By using a historical approach to science, influenced by the likes of Koyre, Metzger and Meyerson,[5] Kuhn spawned his idea of a paradigm, which essentially is a space in time where scientific knowledge exists under the circumstances at the time.  The paradigm therefore creates the possibility for normal science, giving it puzzles to solve throughout time, based on the knowledge the scientific community at the time hold.  This notion of the paradigm is key for understanding what constitutes normal science, and then what goes on to become revolutionary science.  Scientists can only know the information they have access to at the time, from their equipment to methods of observation, as this is a psycho-social construction for the community ‘doing’ science, not science as an empirical, observable object.[6]  This differs hugely from the methodological approaches to science, fronted by the likes of Karl Popper.  The methodological approach assumes the science is cumulative, that it is building and building on information from the past in order to get to some ultimate ‘Truth’, where all scientific knowledge from the past that has been deemed false in accordance to the most up to date science, is disregarded as useful.[7]  Kuhn’s ideas when placing science as historical states that this isn’t an accurate way to present normal or revolutionary science.  To state that all scientific evidence from the past is wrong because it has been disproved is like saying that test you passed when you were in junior school is now wrong because you’ve completed another test at secondary school.  To say that Aristotelian scientific explanations of astronomy are wrong because of the information that the International Space Station and the Hubbell would be inconsiderate of the fact that Aristotle didn’t have 20th Century technology in order to explore space, and so his scientific developments where based on the knowledge he had within his paradigm, the scientific information available to him in his time.[8]  The philosophy of science that existed before TSoSR was mostly dominated by the logical positivists, headed by Mortiz Schlick.  They didn’t pay close attention to the history of science, as they believed more so in the ideas of the context of justification than about the context of discovery, where the justification of a new theory is more important than the discovery.  Kuhn states this presents a naïve view of science, and that revolutionary new discoveries cause the revolution to replace older scientific theories with the new ones.[9]  This of course relies on the fact that enough scientists choose to believe in the new accepted way of understanding, and abandon the previous paradigm, as paradigms aren’t cumulative, but stand alone periods of science throughout history.  If there is not another paradigm present, then that branch of normal science will dissolve over time.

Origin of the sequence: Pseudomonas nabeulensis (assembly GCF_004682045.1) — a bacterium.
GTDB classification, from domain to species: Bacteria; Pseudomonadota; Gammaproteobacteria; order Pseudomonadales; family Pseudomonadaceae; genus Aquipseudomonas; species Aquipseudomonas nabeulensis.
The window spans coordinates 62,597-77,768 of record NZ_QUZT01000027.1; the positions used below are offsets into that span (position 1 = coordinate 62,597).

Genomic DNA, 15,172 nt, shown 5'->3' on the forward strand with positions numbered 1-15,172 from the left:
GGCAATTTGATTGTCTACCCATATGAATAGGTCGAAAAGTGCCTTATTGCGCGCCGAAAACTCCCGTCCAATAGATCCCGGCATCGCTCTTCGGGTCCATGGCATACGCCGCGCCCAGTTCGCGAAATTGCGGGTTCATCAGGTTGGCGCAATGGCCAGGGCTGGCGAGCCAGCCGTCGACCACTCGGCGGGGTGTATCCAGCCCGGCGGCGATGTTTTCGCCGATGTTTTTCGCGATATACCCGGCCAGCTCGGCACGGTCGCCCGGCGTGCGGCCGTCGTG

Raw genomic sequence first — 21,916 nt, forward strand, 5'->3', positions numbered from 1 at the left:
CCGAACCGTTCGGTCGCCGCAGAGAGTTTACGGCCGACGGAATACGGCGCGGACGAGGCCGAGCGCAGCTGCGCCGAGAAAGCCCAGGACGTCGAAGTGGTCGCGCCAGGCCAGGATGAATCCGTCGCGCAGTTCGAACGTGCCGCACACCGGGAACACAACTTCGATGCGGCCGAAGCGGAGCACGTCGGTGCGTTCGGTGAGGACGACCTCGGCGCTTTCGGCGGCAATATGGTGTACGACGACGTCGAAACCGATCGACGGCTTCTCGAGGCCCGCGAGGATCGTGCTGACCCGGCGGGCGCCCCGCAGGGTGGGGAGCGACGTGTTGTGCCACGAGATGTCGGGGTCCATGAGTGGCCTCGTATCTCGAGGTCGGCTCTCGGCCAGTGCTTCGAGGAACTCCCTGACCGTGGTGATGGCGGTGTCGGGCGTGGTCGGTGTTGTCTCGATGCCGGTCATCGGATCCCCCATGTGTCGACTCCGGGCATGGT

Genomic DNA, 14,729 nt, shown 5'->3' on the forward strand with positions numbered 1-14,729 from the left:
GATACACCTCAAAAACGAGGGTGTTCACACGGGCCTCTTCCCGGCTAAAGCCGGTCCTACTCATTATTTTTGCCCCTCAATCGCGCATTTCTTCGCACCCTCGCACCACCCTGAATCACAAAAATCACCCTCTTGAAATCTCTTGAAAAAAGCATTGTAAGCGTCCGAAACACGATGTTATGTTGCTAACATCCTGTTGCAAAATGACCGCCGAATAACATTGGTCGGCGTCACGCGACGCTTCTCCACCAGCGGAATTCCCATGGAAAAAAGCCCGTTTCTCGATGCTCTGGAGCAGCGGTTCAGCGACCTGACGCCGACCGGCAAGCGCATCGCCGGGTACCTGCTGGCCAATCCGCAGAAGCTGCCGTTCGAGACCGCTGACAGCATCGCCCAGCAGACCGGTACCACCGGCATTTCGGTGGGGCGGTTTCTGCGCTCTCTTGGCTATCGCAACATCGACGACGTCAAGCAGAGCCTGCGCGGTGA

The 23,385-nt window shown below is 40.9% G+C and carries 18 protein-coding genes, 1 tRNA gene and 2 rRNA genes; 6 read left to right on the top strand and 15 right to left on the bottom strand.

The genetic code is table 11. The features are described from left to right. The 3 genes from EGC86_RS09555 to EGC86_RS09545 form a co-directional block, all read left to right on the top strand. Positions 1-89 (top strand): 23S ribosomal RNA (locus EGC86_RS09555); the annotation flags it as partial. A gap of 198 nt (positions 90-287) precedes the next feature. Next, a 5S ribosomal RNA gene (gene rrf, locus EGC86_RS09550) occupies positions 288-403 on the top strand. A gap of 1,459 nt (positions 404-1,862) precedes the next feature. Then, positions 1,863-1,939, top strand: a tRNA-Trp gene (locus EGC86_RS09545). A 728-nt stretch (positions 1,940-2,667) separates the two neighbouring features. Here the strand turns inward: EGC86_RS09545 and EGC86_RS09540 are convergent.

So where exactly do we see this shift from normal science to revolutionary science?  For Kuhn, anomalies are the weaknesses within a scientific theory; and when too many anomalies appear to make exceptions for, there becomes an issue for that discipline of normal science. An anomaly is when a problem cannot be given a solution, and it is not compatible with the already accepted theories of a said paradigm.  Normal science, the day to day research performed by a scientific community, can create an ‘ad hoc’ modification where certain allowances are made within a theory that allow the anomaly to have a logical explanation.  But a puzzle is no longer considered a puzzle unless it has a solution.  When too many anomalies occur that cannot be accounted for, normal science goes into crisis.  This causes a breakdown in the scientific knowledge that has been accepted to exist within that paradigm, as questions start arising when there are too many exceptions to the rule.[10]  Revolutionary science can therefore be seen as the involvement of discoveries that cannot be accommodated in the concepts that were used to define normal science before, so in order to facilitate these, Kuhn says that there becomes an alteration in the way we perceive the natural phenomena that we used to know in the paradigm.  So normal science doesn’t need to cause a revolution unless developments appear that no longer fit the theories and practises of the paradigm; and this is revolutionary science.[11]  Kuhn details for us clearly on the nature of normal science, that a paradigm becomes accepted when it is seen as more successful than its competing theories in solving these ad hoc modifications that cannot be catered for anywhere else.  When enough members of the scientific community go on to accept this as a new more informed reality for a normal science to exist in, the revolutionary shift occurs to a new paradigm, which them goes on to perform a new cycle of normal science, under a new set of concepts.[12]